A man who escaped the terror attack at his mosque in Christchurch only to go back in and help others has been honoured with an international peace award.
On March 15 Farid Ahmed and his wife Husna were at the Al Noor Mosque when a gunman stormed in and opened fire.
Husna hurried the women and children to safety and was shot dead as she ran back into the mosque to help her husband who uses a wheelchair.
Farid managed to get out of the mosque, and also went back in to try find his wife and help others.
Since then he has been speaking at events around New Zealand and the world about forgiveness and love - which he astonishingly extended to his wife's alleged killer in the days after the massacre.
Earlier this month Ahmed travelled to Abu Dhabi to speak at the Forum for Promoting Peace in Muslim Societies.
Around 495 faith leaders and advocates of tolerance participated at the sixth annual assembly, focused on the role of religions in promoting tolerance.
At the event Ahmed received an award for promoting peace.
He told the Herald he was humbled by the honour, which he said was given as an acknowledgement for his "peace messages to the world through the message of love and forgiveness".
Ahmed said he believed mankind "is one family".
"And therefore we must treat one another with mercy," he said.
That fitted with the aim of the forum which he said was to bring a vast array of religions together gradually to spread the message of peace and unity in the world.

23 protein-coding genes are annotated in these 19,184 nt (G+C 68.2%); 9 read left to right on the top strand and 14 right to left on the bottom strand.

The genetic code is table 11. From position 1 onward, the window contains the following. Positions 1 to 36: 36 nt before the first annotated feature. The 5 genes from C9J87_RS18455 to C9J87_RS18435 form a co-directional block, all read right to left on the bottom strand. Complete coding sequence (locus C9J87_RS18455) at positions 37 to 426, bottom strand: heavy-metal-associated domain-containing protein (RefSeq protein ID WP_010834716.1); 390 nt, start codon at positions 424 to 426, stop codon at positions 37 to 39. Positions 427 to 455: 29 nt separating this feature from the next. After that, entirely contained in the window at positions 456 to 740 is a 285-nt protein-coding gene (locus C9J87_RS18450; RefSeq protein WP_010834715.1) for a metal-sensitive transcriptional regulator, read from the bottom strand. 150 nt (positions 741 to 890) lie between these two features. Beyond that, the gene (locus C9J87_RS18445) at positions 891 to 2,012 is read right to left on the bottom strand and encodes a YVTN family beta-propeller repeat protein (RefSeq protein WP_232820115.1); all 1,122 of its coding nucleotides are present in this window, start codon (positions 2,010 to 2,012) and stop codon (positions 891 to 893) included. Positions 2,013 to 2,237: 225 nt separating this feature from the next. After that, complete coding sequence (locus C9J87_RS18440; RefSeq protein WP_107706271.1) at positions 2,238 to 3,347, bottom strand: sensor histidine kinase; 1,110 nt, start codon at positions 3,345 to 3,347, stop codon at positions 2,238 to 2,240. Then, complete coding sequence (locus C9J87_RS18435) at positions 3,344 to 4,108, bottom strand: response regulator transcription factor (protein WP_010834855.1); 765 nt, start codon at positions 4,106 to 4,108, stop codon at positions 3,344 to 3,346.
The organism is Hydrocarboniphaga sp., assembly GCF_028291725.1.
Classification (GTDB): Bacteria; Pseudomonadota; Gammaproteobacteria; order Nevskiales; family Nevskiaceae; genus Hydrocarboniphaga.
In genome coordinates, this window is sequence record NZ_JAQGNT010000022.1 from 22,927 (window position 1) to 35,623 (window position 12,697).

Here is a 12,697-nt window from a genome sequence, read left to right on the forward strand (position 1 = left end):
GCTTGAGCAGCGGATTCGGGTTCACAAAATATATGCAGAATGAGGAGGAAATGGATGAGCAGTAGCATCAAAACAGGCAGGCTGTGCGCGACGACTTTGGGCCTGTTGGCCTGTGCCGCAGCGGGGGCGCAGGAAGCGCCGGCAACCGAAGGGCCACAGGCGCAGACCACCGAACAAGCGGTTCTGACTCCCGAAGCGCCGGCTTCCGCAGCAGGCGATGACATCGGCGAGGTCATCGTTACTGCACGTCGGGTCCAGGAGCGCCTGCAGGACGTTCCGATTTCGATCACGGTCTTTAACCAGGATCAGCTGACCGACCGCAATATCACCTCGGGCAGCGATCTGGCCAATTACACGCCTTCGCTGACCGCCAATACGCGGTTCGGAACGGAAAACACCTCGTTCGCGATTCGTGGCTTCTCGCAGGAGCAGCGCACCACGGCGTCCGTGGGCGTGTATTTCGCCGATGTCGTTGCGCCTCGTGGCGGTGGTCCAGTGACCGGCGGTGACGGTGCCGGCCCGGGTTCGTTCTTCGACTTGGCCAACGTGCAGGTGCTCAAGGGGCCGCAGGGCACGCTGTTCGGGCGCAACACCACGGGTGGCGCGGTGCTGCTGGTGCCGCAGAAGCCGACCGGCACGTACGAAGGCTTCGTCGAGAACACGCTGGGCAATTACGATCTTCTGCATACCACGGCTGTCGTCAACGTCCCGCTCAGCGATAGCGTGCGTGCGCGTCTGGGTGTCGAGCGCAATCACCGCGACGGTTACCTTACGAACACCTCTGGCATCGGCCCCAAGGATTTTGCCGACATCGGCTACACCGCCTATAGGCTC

Ahmed said he would not stop promoting the message.
He felt it was his job, and what his late wife would have wanted him to do following the tragedy.
"Any peace initiative in this world is good and it gives us hope," he said.
"It will motivate our next generation to strive harder for peace.
"The world needs to come together to reject violence.
"If all good people stand together, that will be like a light which will remove the darkness of violence, hate and killing."
Ahmed said following the March 15 attack New Zealand had shown an "outstanding expression of love and compassion".
"It is well respected as an inspiration in this world," he said.
"I see that wherever I go."
Ahmed said he enjoyed spreading his message and travelling the world to do so.
It kept him busy which helped him heal after the brutal loss of his wife and made him feel he was doing good in her name.
"Whatever I did after the tragedy, I did not do it for any recognition or award," he said.
"I did it as a duty towards my fellow human brothers and sisters for a better peaceful, and loving future.
"I did not accept the award for me because I do not see any credit in me, but I took it as an honour to the martyred people who lost their lives in peaceful worship."
He wanted to thank the people of New Zealand - and all others who had shown aroha and support after the mosque massacre.
He hoped that sentiment would continue and effect positive changes.
"Together we can create a better world," Ahmed said.
"We must avoid hate and take love."